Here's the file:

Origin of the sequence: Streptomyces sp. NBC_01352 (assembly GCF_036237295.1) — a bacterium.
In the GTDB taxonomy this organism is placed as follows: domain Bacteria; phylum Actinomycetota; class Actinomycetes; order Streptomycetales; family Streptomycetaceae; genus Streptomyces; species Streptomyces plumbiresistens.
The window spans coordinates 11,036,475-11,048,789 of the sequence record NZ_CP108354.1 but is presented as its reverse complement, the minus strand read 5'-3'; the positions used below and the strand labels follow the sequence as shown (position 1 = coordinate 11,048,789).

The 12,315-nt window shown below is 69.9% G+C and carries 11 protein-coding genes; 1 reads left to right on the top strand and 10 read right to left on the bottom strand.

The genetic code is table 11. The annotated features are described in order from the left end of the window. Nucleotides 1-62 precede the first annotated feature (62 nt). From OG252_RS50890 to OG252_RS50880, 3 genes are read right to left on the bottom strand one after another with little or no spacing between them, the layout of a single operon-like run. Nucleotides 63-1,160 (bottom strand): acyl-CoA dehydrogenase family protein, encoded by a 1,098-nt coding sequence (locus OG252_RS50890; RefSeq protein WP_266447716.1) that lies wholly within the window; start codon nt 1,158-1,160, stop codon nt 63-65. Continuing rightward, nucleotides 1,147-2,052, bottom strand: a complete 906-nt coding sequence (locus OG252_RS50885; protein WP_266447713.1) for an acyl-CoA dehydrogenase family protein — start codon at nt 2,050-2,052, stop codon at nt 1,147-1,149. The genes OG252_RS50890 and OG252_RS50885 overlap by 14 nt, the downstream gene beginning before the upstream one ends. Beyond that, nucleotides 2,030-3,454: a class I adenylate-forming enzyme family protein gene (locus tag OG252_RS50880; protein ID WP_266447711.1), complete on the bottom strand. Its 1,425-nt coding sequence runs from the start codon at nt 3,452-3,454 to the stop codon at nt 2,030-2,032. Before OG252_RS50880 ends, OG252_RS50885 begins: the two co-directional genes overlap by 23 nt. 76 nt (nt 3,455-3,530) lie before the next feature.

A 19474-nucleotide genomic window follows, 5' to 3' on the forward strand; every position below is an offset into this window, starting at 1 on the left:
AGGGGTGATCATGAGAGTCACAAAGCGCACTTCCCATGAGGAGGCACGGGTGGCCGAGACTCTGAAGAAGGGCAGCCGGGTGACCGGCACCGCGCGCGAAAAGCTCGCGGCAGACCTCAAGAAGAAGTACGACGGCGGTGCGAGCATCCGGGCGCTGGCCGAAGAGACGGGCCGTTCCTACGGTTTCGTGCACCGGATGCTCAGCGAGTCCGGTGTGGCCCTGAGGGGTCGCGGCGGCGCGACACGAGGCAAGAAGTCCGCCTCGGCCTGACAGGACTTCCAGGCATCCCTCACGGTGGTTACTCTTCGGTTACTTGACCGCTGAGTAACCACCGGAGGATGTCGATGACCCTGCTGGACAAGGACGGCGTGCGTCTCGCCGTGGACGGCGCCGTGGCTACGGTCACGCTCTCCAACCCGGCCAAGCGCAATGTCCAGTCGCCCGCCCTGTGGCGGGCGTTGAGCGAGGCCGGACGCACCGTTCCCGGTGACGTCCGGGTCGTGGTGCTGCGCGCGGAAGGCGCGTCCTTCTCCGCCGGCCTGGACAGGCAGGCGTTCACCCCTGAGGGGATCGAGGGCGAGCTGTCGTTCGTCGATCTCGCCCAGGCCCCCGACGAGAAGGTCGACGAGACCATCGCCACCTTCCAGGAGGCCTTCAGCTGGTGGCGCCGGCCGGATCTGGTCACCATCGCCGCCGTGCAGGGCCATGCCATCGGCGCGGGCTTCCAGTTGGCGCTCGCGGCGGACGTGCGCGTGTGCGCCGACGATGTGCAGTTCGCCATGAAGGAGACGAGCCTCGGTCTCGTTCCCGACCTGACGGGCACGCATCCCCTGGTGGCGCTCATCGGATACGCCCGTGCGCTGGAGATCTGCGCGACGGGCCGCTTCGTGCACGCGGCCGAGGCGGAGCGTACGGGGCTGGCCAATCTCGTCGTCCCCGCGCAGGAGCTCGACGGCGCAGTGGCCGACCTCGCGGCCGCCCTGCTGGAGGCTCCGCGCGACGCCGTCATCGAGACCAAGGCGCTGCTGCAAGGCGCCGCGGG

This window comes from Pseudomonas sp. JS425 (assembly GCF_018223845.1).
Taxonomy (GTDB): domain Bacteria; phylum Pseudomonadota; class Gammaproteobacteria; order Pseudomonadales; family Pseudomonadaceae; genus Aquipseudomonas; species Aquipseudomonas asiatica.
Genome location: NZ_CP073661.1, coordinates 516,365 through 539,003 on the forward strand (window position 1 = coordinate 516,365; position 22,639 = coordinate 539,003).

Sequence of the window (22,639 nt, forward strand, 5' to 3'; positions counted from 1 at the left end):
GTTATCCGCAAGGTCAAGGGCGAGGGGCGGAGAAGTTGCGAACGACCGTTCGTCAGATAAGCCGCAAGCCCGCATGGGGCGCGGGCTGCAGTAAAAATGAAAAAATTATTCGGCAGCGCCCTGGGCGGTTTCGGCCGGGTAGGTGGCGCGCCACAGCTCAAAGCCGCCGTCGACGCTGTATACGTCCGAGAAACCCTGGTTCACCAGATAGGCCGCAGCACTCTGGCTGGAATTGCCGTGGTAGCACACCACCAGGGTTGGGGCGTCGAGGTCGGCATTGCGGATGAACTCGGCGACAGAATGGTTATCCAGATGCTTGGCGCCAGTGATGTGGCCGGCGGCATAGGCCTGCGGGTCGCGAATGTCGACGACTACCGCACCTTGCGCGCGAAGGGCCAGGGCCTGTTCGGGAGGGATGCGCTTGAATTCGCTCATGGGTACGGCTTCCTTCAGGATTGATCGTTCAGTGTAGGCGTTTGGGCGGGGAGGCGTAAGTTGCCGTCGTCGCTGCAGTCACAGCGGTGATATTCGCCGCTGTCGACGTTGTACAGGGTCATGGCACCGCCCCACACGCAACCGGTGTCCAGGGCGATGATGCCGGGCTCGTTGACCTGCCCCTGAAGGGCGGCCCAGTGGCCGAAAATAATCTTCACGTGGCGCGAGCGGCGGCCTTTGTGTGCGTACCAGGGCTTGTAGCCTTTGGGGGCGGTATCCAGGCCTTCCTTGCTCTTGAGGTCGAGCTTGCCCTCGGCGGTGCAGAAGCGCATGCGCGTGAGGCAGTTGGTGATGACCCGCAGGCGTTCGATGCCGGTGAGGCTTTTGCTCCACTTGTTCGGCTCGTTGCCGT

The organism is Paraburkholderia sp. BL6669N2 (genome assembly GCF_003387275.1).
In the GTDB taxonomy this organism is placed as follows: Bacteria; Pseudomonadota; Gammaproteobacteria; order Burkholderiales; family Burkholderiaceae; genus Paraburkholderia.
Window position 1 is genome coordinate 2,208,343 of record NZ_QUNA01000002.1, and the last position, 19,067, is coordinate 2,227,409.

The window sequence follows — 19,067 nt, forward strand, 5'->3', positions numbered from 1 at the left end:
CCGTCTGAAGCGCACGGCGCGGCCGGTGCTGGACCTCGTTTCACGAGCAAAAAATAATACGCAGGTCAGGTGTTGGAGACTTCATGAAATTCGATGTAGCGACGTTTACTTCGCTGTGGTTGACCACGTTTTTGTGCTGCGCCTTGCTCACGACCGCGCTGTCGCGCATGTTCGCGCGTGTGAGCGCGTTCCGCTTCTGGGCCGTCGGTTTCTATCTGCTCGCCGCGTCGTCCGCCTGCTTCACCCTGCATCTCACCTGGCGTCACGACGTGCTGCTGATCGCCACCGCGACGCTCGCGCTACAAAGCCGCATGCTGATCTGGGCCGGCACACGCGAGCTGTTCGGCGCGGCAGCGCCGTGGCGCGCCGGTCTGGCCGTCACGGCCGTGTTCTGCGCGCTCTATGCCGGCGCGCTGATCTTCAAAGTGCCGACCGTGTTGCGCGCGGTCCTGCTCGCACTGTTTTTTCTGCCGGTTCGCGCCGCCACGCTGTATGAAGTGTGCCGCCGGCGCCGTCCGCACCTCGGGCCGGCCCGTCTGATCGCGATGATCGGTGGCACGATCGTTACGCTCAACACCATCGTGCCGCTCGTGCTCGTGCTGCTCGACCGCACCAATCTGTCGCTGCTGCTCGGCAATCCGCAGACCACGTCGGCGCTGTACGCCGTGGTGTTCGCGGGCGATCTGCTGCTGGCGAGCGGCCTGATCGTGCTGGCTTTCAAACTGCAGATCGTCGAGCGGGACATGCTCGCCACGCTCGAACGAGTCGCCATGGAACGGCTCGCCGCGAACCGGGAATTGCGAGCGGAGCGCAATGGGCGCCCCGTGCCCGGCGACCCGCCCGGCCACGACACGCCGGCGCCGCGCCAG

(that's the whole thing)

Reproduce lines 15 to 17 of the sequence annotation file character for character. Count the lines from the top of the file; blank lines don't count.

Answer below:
Window position 1 is genome coordinate 2,208,343 of record NZ_QUNA01000002.1, and the last position, 19,067, is coordinate 2,227,409.

The window sequence follows — 19,067 nt, forward strand, 5'->3', positions numbered from 1 at the left end:
CCGTCTGAAGCGCACGGCGCGGCCGGTGCTGGACCTCGTTTCACGAGCAAAAAATAATACGCAGGTCAGGTGTTGGAGACTTCATGAAATTCGATGTAGCGACGTTTACTTCGCTGTGGTTGACCACGTTTTTGTGCTGCGCCTTGCTCACGACCGCGCTGTCGCGCATGTTCGCGCGTGTGAGCGCGTTCCGCTTCTGGGCCGTCGGTTTCTATCTGCTCGCCGCGTCGTCCGCCTGCTTCACCCTGCATCTCACCTGGCGTCACGACGTGCTGCTGATCGCCACCGCGACGCTCGCGCTACAAAGCCGCATGCTGATCTGGGCCGGCACACGCGAGCTGTTCGGCGCGGCAGCGCCGTGGCGCGCCGGTCTGGCCGTCACGGCCGTGTTCTGCGCGCTCTATGCCGGCGCGCTGATCTTCAAAGTGCCGACCGTGTTGCGCGCGGTCCTGCTCGCACTGTTTTTTCTGCCGGTTCGCGCCGCCACGCTGTATGAAGTGTGCCGCCGGCGCCGTCCGCACCTCGGGCCGGCCCGTCTGATCGCGATGATCGGTGGCACGATCGTTACGCTCAACACCATCGTGCCGCTCGTGCTCGTGCTGCTCGACCGCACCAATCTGTCGCTGCTGCTCGGCAATCCGCAGACCACGTCGGCGCTGTACGCCGTGGTGTTCGCGGGCGATCTGCTGCTGGCGAGCGGCCTGATCGTGCTGGCTTTCAAACTGCAGATCGTCGAGCGGGACATGCTCGCCACGCTCGAACGAGTCGCCATGGAACGGCTCGCCGCGAACCGGGAATTGCGAGCGGAGCGCAATGGGCGCCCCGTGCCCGGCGACCCGCCCGGCCACGACACGCCGGCGCCGCGCCAG